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Kathleen O'Reilly highlights why checking the articles of association is an absolute must before purchasing property run by a property management company.
There was once a lady who bought three flats out of the four in a residential block. At the time, she was told "you have 3 flats, 3 shares and 3 votes so you have control." There were two shareholders in the property management company running the freehold and the lady, who believed what she had been told but had not read the articles herself, was very happy.
Soon the lady realised that in fact this was not the case. By this time though, it was too late to get consent to change the articles to protect her position.
The other flat owner (they were both directors and shareholders) had failed to pay his part of the service charges to run the freehold. He was also refusing to attend meetings. The lady attempted to sue him in the name of the company for unpaid charges. He wrote to her solicitors explaining that she had no authority from the directors to do so. This was true as he had not agreed to her action.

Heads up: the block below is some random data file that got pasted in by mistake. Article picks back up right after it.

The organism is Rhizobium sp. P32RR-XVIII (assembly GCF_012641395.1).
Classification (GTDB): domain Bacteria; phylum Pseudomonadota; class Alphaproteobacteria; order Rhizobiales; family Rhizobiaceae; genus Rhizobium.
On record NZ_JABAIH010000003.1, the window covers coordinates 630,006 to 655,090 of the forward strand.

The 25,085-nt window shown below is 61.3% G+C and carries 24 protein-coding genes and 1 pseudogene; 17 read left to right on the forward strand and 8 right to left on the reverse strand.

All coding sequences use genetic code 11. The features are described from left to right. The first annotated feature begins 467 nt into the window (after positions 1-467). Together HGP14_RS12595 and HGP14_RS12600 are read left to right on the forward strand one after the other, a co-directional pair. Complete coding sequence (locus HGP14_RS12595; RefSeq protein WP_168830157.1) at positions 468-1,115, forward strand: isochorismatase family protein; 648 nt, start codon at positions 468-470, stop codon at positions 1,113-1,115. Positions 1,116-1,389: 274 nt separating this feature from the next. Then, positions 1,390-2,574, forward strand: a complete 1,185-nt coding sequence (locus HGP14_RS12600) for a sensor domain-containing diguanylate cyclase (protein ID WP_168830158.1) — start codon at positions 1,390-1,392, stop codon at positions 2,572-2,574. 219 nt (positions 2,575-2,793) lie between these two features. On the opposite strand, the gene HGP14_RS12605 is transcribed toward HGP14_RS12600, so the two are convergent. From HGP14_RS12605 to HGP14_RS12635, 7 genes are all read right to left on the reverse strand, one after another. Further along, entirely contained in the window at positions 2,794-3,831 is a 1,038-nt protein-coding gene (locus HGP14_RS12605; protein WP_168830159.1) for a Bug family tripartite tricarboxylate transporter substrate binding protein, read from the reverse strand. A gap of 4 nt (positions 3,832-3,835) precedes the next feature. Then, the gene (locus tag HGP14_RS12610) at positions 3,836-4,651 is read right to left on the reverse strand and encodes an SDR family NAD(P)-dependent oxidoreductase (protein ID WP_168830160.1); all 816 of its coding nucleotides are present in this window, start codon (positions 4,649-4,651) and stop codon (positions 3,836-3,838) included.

In addition, she was unable to hold general meetings of the shareholders as the articles required (as there are two shareholders) a quorum of two shareholders and only she would turn up. According to the articles in question she only had one vote (on a show of hands) and so the lady was in considerable difficulty.
Sadly, there is no happy ending here either. Probably her only option is to apply to the court to enable her to hold meetings and proceed to sue the other flat owner. This will take considerable time and expense on her part.
So the moral of our tale is clear - make sure you read the articles of association and check anything you are unsure of.
The only book available that deals exclusively with such companies